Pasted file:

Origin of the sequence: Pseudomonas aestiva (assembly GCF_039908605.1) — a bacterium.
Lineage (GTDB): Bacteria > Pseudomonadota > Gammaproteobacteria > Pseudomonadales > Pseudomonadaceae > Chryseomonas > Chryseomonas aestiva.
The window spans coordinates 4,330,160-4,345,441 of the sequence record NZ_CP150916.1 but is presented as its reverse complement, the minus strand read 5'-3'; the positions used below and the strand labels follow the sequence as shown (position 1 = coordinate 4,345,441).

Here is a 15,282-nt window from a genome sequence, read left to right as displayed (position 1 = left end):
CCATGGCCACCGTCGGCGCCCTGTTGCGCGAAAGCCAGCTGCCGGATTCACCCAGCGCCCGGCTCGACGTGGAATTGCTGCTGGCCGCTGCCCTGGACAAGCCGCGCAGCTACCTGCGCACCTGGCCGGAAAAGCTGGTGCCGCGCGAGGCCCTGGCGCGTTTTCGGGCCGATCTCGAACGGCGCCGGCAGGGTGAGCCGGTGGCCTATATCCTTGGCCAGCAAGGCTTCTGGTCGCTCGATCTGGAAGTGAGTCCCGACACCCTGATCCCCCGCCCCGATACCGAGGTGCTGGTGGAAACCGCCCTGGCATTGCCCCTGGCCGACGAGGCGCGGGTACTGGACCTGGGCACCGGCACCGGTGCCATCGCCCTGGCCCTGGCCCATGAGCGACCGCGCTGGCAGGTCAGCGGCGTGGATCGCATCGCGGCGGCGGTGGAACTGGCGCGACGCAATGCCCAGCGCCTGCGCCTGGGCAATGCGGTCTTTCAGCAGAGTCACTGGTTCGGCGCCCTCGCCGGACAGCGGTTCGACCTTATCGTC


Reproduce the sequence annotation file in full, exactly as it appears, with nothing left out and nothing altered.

Origin of the sequence: Pseudomonas aestiva (assembly GCF_039908605.1) — a bacterium.
Lineage (GTDB): Bacteria > Pseudomonadota > Gammaproteobacteria > Pseudomonadales > Pseudomonadaceae > Chryseomonas > Chryseomonas aestiva.
The window spans coordinates 4,330,160-4,345,441 of the sequence record NZ_CP150916.1 but is presented as its reverse complement, the minus strand read 5'-3'; the positions used below and the strand labels follow the sequence as shown (position 1 = coordinate 4,345,441).

Here is a 15,282-nt window from a genome sequence, read left to right as displayed (position 1 = left end):
CCATGGCCACCGTCGGCGCCCTGTTGCGCGAAAGCCAGCTGCCGGATTCACCCAGCGCCCGGCTCGACGTGGAATTGCTGCTGGCCGCTGCCCTGGACAAGCCGCGCAGCTACCTGCGCACCTGGCCGGAAAAGCTGGTGCCGCGCGAGGCCCTGGCGCGTTTTCGGGCCGATCTCGAACGGCGCCGGCAGGGTGAGCCGGTGGCCTATATCCTTGGCCAGCAAGGCTTCTGGTCGCTCGATCTGGAAGTGAGTCCCGACACCCTGATCCCCCGCCCCGATACCGAGGTGCTGGTGGAAACCGCCCTGGCATTGCCCCTGGCCGACGAGGCGCGGGTACTGGACCTGGGCACCGGCACCGGTGCCATCGCCCTGGCCCTGGCCCATGAGCGACCGCGCTGGCAGGTCAGCGGCGTGGATCGCATCGCGGCGGCGGTGGAACTGGCGCGACGCAATGCCCAGCGCCTGCGCCTGGGCAATGCGGTCTTTCAGCAGAGTCACTGGTTCGGCGCCCTCGCCGGACAGCGGTTCGACCTTATCGTC